This article ran in the February 2010 issue of The Messenger, the newsletter of St. John Lutheran Church, Sterling, IL.
We just finished an exciting four week long survey of environmental stewardship during the Sunday School hour, and I’m grateful for the large attendance and great participation I had from so many of you. We started with an overview of the expansive universe God has created for us, then spent a week looking at God’s work in and through creation, so that we could see that God is very close us in all we do. We also learned that an understanding of God’s care for creation and our responsibility to care for the environment is not a new idea, but one that goes back almost two thousand years to the founding centuries of the Christian faith. Finally, we spent a week thinking about what our modern-day response to ecological challenges ought to be. This last week’s discussion was especially fruitful, and I wanted to share our conclusions with the whole congregation so that the conversation can continue.
Personally, there is much we can do as Christians to protect the world God has made for us. Personally, we can aim for creating less waste, recycling more of the products we use, and shopping wisely to choose products with minimal packaging and packaging that is recyclable. Buying locally produced goods is a good way to cut down on the carbon dioxide emissions that come from long distance transportation. Participate in local farmer’s markets or plant a home garden. Improving the energy efficiency of your home can save you money and possibly even earn you tax credits. It doesn’t take a Christian to do these things, but when we recognize that God is present in and through creation, we will care for it as the good gift from God that it truly is. Environmental responsibility can be part of our personal response of gratitude to the Gospel.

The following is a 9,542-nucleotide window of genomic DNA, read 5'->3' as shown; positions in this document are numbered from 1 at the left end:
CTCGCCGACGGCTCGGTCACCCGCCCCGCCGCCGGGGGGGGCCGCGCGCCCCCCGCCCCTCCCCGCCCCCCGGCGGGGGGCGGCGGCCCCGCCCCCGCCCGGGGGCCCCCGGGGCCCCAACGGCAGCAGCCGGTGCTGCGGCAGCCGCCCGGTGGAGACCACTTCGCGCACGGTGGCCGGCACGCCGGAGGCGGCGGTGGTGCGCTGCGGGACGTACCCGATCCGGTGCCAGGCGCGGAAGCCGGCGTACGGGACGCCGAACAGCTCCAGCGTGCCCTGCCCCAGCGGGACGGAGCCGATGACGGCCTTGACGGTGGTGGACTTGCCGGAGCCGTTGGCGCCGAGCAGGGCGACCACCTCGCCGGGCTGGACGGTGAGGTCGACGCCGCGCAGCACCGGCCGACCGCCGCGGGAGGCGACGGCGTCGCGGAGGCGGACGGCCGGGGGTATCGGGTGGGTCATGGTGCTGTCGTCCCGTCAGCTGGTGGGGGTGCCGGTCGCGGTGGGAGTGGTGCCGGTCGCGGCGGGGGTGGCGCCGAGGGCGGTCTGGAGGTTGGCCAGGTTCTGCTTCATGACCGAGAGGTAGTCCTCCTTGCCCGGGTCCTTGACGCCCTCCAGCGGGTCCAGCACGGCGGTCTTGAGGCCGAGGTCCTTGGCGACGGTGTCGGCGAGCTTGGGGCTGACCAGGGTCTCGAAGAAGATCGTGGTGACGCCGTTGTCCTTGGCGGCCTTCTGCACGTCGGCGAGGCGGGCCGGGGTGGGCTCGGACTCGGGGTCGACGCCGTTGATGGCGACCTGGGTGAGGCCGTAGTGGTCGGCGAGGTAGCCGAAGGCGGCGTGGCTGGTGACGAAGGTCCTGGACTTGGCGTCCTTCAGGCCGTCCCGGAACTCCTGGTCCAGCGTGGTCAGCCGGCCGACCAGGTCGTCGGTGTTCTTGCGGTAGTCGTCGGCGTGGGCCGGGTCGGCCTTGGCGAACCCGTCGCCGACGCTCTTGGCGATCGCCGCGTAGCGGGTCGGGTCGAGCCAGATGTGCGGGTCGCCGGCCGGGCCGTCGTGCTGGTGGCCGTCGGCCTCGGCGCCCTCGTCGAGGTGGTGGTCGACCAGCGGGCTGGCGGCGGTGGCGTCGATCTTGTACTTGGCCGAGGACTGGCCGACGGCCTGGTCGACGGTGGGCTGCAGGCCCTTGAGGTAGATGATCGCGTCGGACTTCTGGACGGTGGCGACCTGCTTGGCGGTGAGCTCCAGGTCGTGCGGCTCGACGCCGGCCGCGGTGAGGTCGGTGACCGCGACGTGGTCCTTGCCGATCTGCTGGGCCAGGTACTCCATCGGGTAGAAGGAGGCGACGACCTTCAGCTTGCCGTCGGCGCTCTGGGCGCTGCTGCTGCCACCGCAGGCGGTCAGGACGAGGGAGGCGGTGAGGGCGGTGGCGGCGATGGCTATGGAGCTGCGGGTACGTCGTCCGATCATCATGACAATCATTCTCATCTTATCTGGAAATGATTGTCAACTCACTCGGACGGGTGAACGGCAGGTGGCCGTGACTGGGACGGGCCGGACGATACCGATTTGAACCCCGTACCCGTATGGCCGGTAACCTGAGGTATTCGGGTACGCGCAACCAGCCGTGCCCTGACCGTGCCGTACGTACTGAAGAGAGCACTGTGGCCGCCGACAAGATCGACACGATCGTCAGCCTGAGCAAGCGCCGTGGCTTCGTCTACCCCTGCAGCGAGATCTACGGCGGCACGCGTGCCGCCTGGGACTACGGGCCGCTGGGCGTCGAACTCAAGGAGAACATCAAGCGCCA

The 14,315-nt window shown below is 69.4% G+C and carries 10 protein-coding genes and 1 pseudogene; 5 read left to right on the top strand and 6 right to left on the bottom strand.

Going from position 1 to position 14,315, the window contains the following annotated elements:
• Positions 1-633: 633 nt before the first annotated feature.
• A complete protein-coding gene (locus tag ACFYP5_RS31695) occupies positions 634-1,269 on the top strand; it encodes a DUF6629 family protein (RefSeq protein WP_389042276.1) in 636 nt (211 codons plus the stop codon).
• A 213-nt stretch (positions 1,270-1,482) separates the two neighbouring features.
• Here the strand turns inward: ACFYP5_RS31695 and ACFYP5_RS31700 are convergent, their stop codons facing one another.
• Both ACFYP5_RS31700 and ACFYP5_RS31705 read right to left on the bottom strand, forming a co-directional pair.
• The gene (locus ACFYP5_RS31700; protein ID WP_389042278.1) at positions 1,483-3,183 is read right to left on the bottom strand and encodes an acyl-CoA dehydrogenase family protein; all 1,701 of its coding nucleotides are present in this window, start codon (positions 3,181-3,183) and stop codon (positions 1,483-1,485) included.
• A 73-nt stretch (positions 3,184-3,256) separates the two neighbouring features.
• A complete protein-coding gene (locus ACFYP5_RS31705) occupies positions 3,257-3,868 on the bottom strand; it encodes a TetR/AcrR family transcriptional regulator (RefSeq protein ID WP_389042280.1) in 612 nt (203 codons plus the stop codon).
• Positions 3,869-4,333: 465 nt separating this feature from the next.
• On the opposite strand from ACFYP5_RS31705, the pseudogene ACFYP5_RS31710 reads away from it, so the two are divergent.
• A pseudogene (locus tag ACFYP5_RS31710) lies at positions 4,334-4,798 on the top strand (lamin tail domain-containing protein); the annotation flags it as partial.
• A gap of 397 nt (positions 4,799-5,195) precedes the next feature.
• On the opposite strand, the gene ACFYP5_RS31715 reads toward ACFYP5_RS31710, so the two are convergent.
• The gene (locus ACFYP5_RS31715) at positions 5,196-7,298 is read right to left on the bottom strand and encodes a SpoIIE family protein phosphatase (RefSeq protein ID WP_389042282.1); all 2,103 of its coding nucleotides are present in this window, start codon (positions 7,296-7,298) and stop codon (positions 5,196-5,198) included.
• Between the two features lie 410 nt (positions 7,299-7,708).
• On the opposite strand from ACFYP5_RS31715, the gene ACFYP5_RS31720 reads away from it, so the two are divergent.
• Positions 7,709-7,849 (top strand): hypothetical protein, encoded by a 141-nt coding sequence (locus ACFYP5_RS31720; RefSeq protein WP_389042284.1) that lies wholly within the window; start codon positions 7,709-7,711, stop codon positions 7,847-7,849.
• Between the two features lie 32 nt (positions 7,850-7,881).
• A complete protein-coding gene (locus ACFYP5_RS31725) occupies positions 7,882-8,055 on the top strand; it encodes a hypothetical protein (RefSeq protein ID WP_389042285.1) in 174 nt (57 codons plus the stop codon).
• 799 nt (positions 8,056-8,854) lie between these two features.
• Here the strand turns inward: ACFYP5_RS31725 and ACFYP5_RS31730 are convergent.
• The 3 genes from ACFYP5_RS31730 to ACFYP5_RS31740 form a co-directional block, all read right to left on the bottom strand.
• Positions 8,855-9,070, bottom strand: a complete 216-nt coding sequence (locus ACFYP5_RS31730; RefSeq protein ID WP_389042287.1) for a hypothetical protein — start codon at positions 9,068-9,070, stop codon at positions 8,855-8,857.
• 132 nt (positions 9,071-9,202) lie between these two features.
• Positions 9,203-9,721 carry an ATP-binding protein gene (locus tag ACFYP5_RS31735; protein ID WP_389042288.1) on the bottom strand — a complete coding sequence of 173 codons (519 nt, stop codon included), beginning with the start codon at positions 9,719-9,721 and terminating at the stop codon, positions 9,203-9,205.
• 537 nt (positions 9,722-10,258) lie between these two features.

We also discussed what we as a congregation can do to better care for the environment, and I’m extremely pleased to tell you that we already do most of the ideas we thought of. For example, we’ve recently completed a project to replace our florescent fixtures with fixtures that use half the bulbs and 40% less power throughout the entire church, and lights in the sanctuary have been replaced with bulbs that produce brighter, whiter light while using 75% less electricity. Not only are these steps a good way to care for the environment, but they eventually will save us a lot of money! St. John also excels at using real dishes instead of disposable dishes and recycling, and we make “fairly traded” coffee available from Lutheran World Relief. Our “Green Team” is always looking for new ways to help the the people of God care for the creation God has given us, so if you have ideas, let me know!
As we await the coming of Spring, may you know a greater connection to our Creator, the God of all the Seasons and the Maker of us all.
Intern Ted Carnahan